Making Sure the Force of Technology Innovation is at Your Back

May 9, 2011 Appirio

Narinder Singh

Today, we wanted to take a step back from the specifics of cloud computing and understand the broader context that drives disruption overall and the special implications of today’s innovation.

Disruption – an Age Old Tradition Reinvented

For much of the twentieth centuries businesses drove technology innovation. Machine power, energy and utilities, communications, transportation and logistics – progress in these areas was driven by attempts to improve business operations. Later derivative technologies benefited consumers through new products and services. When disruptions occurred, they were most often businesses competing with other businesses. Clayton Christen concisely chronicles the nature of many of these in the Innovator’s Dilemma – citing examples ranging from mini steel mills to floppy disk drives.

Then, sometime around the turn of the century the Internet emerged and changed the essence of technological change. For the first time in history the world was connected and interactive. New sources of collaboration and communication allowed people to work together more easily and broadly than ever before. All of a sudden, both innovation and disruption had new sources. We began to see innovation begin in the consumer sector and then drive back into the operations of businesses. As consumers we experienced a technology driven renaissance – suddenly we were able to manage a financial portfolio, buy movie tickets, compare alternative routes of travel in real time, find products and services in an instant, communicate via video and voice for free, share massive amounts of news, pictures and video with anyone around the world and much much more. The “green screen” terminal-like experience we had at work felt like a recurring bad dream.

Disruption also came from new places. A struggling computer company named after a fruit decided it could produce music players, then telephones and sell to individuals – accidentally disrupting the landscape of corporate collaboration. The iPhone stormed into the lives of business through the hands of employee consumers who rejected being downgraded to last generation technology in their workplace.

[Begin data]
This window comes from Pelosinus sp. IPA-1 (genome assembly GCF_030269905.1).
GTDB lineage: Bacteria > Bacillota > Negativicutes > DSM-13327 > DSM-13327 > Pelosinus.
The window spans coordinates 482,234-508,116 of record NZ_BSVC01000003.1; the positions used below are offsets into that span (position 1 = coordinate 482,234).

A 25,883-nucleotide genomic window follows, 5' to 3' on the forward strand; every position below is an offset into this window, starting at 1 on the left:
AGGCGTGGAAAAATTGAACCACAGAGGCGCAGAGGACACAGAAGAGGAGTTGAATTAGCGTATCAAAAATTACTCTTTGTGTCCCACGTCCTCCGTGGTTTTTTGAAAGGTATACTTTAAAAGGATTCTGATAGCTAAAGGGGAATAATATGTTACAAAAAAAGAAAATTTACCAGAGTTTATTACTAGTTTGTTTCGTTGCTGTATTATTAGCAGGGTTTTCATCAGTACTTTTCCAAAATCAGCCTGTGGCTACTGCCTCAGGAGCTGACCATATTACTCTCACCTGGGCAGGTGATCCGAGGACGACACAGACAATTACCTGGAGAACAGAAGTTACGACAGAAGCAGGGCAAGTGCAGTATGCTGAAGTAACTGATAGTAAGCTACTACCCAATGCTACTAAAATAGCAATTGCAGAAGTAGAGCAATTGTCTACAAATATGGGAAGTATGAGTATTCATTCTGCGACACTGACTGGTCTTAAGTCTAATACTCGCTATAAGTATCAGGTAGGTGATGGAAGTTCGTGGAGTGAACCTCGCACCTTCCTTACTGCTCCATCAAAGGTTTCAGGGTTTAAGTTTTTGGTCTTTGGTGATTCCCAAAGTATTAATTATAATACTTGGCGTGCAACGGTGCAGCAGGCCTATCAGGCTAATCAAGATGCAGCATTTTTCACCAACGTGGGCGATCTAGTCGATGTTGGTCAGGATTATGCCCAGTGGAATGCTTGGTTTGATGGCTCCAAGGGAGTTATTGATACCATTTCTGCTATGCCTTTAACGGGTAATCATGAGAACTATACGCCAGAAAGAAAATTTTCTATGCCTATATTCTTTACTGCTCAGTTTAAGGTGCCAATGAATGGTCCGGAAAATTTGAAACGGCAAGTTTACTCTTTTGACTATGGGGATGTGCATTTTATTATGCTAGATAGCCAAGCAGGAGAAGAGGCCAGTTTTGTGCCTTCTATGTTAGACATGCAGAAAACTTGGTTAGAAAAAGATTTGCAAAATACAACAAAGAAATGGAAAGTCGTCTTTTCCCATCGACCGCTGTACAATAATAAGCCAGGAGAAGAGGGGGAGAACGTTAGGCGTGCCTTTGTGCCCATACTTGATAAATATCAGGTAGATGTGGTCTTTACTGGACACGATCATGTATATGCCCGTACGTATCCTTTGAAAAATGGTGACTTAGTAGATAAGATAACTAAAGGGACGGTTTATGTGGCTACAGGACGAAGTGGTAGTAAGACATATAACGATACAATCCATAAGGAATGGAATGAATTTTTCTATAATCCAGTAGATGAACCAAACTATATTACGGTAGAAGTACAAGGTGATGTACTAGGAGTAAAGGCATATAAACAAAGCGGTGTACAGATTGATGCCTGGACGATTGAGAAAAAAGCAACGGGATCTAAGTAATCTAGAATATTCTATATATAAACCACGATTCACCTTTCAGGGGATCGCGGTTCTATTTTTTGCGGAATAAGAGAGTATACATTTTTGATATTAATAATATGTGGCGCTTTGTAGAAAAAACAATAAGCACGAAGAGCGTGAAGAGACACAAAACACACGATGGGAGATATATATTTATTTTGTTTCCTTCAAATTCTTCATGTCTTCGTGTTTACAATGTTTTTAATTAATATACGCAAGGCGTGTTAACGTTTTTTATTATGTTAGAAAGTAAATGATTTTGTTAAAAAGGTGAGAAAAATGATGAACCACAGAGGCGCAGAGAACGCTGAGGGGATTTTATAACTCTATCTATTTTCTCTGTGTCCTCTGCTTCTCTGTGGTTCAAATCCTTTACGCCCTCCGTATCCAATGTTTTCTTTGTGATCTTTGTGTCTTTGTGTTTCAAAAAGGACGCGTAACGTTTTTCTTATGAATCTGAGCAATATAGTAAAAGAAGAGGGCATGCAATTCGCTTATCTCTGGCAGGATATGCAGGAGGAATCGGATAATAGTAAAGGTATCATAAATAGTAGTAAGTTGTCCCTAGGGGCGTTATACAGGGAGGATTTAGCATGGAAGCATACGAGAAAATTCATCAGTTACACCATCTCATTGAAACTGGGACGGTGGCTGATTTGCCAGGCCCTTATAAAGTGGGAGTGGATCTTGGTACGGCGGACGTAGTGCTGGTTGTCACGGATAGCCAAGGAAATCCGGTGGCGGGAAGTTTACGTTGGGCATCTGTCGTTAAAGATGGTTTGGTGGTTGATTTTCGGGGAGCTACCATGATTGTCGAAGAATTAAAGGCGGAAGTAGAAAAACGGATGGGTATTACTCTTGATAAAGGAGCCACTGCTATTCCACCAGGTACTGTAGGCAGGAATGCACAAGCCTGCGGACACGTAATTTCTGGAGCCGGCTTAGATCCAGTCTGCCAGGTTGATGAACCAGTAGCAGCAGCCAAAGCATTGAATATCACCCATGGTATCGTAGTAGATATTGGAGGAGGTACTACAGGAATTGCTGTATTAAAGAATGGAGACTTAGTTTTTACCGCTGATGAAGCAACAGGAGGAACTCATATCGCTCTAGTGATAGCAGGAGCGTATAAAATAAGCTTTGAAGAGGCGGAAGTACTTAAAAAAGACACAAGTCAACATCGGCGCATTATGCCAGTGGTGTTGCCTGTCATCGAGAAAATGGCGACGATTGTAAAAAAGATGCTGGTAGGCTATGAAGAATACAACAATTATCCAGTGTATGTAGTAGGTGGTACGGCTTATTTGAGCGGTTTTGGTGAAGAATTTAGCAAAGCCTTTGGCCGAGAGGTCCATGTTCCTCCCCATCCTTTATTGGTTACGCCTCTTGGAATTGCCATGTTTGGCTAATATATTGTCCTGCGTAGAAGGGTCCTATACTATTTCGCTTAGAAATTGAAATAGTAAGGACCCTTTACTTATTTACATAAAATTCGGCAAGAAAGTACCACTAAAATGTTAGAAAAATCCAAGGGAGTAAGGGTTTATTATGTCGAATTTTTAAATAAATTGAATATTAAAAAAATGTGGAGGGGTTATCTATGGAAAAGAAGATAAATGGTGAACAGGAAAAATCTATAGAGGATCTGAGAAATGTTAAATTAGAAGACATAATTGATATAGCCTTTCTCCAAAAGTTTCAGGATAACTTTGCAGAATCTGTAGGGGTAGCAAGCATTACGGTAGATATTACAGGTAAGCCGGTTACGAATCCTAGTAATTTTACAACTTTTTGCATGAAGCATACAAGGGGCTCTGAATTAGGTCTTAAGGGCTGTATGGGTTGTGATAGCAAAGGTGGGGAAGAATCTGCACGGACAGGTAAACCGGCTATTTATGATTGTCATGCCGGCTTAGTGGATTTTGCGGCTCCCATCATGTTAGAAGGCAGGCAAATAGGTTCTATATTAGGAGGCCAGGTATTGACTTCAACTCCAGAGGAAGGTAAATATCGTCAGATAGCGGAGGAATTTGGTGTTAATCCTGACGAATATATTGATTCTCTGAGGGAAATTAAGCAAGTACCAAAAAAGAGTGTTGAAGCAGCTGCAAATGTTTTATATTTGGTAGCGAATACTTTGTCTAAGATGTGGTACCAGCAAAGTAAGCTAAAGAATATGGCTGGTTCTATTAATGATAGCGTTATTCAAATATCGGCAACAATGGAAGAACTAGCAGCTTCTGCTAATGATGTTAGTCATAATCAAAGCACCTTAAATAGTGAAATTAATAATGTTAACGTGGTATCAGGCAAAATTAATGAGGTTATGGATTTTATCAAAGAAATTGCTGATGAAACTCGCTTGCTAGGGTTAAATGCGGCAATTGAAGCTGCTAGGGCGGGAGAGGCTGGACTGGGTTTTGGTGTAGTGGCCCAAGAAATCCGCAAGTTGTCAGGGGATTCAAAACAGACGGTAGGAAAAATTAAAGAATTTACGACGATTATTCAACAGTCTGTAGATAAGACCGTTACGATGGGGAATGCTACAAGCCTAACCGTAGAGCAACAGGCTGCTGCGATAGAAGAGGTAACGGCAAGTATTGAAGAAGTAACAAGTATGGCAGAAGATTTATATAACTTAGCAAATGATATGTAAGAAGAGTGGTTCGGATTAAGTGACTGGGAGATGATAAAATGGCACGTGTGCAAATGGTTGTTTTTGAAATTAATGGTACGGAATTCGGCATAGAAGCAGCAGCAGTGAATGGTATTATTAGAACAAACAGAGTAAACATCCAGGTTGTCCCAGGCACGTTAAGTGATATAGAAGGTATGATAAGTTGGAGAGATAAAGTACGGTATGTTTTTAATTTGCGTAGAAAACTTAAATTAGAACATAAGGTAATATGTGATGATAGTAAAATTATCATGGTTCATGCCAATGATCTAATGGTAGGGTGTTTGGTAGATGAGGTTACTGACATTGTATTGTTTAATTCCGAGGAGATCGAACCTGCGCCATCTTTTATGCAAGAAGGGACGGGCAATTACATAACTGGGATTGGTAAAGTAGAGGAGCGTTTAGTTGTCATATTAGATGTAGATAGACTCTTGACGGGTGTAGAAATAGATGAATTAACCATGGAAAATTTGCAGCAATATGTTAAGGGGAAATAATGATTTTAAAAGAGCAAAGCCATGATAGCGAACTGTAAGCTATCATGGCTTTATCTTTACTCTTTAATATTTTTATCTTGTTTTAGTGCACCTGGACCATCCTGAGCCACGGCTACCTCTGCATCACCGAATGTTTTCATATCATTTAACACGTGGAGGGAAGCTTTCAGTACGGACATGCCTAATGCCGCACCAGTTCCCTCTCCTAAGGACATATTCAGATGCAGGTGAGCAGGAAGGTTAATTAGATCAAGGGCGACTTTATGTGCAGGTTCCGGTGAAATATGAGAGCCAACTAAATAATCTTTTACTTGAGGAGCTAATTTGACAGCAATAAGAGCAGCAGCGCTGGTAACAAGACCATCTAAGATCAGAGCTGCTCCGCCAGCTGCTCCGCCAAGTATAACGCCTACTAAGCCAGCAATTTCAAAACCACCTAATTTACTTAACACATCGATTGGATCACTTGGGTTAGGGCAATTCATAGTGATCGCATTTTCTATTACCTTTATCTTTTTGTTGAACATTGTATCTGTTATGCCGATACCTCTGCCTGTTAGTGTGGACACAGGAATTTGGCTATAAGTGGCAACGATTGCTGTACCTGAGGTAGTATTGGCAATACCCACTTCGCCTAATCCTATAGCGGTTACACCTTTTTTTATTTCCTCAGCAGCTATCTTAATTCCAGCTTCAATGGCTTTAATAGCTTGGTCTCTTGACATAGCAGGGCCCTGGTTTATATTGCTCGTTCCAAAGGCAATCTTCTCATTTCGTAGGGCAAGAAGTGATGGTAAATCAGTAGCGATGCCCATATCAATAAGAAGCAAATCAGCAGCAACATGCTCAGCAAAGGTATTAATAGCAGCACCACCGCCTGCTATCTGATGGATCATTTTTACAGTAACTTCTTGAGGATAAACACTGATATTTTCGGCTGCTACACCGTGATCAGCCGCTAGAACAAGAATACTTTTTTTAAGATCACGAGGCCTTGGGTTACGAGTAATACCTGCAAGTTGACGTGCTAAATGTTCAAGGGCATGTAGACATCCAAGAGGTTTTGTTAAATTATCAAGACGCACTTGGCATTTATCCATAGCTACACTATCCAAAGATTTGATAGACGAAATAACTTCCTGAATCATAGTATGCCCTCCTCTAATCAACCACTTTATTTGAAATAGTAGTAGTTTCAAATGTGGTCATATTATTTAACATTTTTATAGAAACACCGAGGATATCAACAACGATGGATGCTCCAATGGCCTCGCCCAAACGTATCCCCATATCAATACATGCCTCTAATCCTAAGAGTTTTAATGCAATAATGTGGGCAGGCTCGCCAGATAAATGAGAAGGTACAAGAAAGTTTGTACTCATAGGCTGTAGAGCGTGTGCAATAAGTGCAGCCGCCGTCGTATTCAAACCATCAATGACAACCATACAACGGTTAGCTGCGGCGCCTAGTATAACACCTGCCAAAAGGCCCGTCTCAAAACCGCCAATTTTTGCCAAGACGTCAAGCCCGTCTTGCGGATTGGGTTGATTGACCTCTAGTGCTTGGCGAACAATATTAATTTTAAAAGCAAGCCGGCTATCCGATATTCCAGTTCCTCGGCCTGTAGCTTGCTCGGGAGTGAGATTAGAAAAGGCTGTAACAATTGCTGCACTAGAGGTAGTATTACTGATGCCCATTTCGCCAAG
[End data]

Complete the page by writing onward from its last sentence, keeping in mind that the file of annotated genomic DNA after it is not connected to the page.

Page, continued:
Technology innovation became an unpredictable force of nature.

Technology Disruption Lead to Faster Industry Change

Any leap forward in innovation disrupts existing industries. But now, often without any specific intent or design, industries and products became increasingly important – or void of value – almost overnight. The transition from records to tape took decades, from tape to CD to digital less than one. Newspapers, video rentals, bookstores and many others are undergoing a ruthless reinvention of their industries – all without a traditional competitor or rival.

This faster rate of change is even impacting the very nature of technology creation itself. Technologies like cloud computing and social collaboration networks are trying to connect businesses and innovation in the same way as the Internet connected individuals just a decade earlier. For the first time, these tools enable a virtual worldwide labor force that operates in many contexts as effectively as co-located teams.

For example, enterprise business systems historically had a life-cycle of 5-10 years. In that time, entire labor forces of potentially millions of workers organized around learning the usage, programming languages, and best practices of these systems. Today, cloud computing driven business applications (e.g. and Workday) make new innovations available instantly to every customer several times a year. How companies take advantages of these to create competitive differentiation may be all that separate success from failure. As a result an industry of millions of people must completely re-examine how to organize and train its people for this dynamic change.